Measures to slow the spread of coronaviruses will test the finances of individuals and businesses in the coming months.
The wealth management industry will face its own test. This is a practical test of how we can support otherwise healthy and viable companies. It’s also a philosophical test of whether we’re real long-term investors.
As managers of savings, investment managers have the task of allocating capital to companies with long-term, sustainable business models.
But even the most forward-looking companies face unprecedented short-term shocks. For some, it will threaten their survival.
How do we behave
One thing is clear. There are many, many great companies that have added value to shareholders ahead of this crisis. For the future prosperity of the savers we serve, it is imperative that these companies are not lost to the extraordinary events that surround us.
Fund managers can help. As an industry, we should have honest and open conversations with management teams about the problems they face. We should work together to find inventive solutions.
I encourage companies to speak to us. Our portfolio managers were asked to open these critical discussions with companies to identify the most pressing challenges. We will speak from individual to individual to solve them. I have no doubt that some of these solutions will be very creative. They are only achieved with this kind of human interaction.
In contrast, the shortcomings of mechanized trading, better known as passive trading, will come to the fore. The answers are not conjured up by algorithmic investment management on normal market terms.
Of course, fund managers cannot solve this on their own. We have to work with governments, other shareholders and banks. We can help raise capital for companies, but this only works if both the government and lenders are involved. Like us, they must use imaginative thinking.
There is a lot at stake. The livelihood of millions of people will be affected by how we behave in the coming months.
It is our job to reject short-term opportunists who want to benefit from price constraints. Companies with strong long-term prospects should be supported.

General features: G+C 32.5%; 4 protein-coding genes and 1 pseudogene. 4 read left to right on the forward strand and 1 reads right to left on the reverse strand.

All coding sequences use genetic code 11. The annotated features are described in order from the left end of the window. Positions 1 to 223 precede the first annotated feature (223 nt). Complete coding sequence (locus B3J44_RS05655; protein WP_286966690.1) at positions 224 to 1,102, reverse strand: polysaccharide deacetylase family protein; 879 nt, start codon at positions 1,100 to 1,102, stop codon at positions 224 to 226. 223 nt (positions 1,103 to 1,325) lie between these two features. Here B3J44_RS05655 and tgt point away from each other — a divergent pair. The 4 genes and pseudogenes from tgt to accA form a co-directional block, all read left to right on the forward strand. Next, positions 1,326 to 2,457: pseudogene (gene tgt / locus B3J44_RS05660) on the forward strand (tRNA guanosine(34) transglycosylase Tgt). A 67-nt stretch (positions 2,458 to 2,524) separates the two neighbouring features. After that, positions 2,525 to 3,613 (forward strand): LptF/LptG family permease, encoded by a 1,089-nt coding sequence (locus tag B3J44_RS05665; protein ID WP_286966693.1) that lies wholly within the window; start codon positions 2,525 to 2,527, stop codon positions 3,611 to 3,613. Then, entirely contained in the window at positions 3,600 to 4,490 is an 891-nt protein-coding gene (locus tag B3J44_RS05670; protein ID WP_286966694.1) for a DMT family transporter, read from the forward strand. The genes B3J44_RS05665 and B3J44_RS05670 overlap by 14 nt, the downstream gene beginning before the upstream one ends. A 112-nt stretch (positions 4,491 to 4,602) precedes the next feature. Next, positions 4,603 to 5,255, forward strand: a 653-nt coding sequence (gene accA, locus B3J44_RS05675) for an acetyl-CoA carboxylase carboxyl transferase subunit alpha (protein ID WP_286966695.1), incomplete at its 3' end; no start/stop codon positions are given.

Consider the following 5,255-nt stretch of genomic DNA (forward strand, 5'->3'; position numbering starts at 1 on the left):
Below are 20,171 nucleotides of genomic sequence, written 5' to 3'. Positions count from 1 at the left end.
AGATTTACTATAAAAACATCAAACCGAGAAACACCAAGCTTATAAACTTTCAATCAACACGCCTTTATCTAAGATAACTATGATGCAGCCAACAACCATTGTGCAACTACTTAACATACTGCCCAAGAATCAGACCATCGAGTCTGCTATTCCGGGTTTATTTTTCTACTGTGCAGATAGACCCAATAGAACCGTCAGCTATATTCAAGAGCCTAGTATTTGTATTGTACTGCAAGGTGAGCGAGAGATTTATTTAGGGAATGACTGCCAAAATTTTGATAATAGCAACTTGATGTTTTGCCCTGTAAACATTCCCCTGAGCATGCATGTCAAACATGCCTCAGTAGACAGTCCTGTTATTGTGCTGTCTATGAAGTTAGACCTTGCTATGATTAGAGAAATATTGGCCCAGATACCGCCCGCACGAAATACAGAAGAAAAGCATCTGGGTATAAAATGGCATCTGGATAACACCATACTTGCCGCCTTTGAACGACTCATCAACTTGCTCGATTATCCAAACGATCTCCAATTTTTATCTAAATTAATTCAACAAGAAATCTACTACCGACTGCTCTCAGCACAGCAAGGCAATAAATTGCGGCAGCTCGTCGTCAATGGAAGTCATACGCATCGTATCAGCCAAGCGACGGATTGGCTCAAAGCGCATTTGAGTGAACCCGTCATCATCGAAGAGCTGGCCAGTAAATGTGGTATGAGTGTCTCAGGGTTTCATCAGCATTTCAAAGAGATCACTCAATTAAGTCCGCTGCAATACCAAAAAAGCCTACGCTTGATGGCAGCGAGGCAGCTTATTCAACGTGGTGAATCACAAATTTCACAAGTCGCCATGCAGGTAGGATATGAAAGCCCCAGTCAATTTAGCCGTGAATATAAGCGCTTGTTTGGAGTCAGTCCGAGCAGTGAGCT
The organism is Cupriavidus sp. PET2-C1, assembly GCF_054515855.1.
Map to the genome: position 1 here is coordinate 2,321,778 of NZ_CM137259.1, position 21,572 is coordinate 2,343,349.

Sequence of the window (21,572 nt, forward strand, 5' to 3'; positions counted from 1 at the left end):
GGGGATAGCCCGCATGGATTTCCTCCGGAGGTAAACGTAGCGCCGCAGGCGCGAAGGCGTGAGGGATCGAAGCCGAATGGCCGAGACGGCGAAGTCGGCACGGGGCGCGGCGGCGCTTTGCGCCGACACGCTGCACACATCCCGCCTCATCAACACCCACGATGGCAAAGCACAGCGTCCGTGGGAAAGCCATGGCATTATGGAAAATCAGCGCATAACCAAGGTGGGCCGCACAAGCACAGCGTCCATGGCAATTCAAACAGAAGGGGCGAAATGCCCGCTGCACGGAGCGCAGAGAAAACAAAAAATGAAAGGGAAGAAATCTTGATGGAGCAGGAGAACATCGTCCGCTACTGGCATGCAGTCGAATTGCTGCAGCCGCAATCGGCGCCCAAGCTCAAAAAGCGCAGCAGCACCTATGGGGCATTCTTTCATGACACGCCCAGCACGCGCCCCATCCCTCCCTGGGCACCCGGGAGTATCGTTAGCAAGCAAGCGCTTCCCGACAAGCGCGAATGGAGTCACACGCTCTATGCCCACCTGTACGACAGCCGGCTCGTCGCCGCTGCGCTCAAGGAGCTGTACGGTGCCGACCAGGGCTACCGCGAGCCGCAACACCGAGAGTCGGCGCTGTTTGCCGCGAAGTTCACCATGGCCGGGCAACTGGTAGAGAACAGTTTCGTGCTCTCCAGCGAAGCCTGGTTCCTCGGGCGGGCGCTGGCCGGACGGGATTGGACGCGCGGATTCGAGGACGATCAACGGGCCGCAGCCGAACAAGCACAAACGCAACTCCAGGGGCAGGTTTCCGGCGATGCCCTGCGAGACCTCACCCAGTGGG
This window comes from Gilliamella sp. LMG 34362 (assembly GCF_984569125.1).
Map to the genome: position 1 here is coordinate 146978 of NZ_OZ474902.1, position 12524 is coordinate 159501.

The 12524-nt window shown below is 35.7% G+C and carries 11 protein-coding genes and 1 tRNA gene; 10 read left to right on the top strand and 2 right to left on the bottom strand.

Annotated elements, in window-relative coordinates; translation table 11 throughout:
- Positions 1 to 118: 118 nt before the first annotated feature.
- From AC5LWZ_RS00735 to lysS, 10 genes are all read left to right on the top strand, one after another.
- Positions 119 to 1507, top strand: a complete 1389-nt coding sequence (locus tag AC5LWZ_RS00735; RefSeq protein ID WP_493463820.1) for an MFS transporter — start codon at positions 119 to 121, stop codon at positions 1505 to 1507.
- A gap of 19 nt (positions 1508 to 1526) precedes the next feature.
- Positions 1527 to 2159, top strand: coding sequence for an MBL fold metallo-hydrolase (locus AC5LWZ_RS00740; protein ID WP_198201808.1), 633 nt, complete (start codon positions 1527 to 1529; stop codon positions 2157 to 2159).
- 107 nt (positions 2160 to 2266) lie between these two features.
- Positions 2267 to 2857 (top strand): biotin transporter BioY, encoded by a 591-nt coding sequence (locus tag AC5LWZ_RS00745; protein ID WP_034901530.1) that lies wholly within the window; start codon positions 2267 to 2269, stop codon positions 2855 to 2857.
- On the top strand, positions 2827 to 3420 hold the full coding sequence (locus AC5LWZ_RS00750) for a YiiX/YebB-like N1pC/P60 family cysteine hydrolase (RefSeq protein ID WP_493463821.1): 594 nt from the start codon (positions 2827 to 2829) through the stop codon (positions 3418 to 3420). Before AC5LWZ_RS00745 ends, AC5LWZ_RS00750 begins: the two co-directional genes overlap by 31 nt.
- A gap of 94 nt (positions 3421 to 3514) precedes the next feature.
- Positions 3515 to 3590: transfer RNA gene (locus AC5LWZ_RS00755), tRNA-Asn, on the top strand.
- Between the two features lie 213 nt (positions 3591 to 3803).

However, this support cannot necessarily be offered.
First, all support measures must be carefully targeted. As representatives of asset owners, it is our job to ensure, for example, that well-intentioned help safeguards the future of employees, not managers.
Supported companies must demonstrate the strength of their social contract with stakeholders. When investors show flexibility, company executives should do the same if they treat employees, suppliers, and customers alike. We will take a close look and be actively involved if necessary.
Second, we are responsible for delivering long-term returns to savers. This is not achieved by handing over capital to companies that have not addressed fundamental weaknesses in their models. This rule must never change.
Everyone involved will inevitably experience pain. Investors have already suffered a sharp drop in the value of equity investments. It is inevitable that many companies will have to suspend dividend payments – maybe even those that have already been declared.
Despite the intensity of events in the here and now, this is the time for long-term thinking. Schroders has survived many market crises in its 216-year history by following this philosophy.
Today we are responsible for supporting the industry and not being affected by short-term turbulence. Longevity has to win.
Peter Harrison is the managing director of Schroders, the FTSE 100 Fund Management Group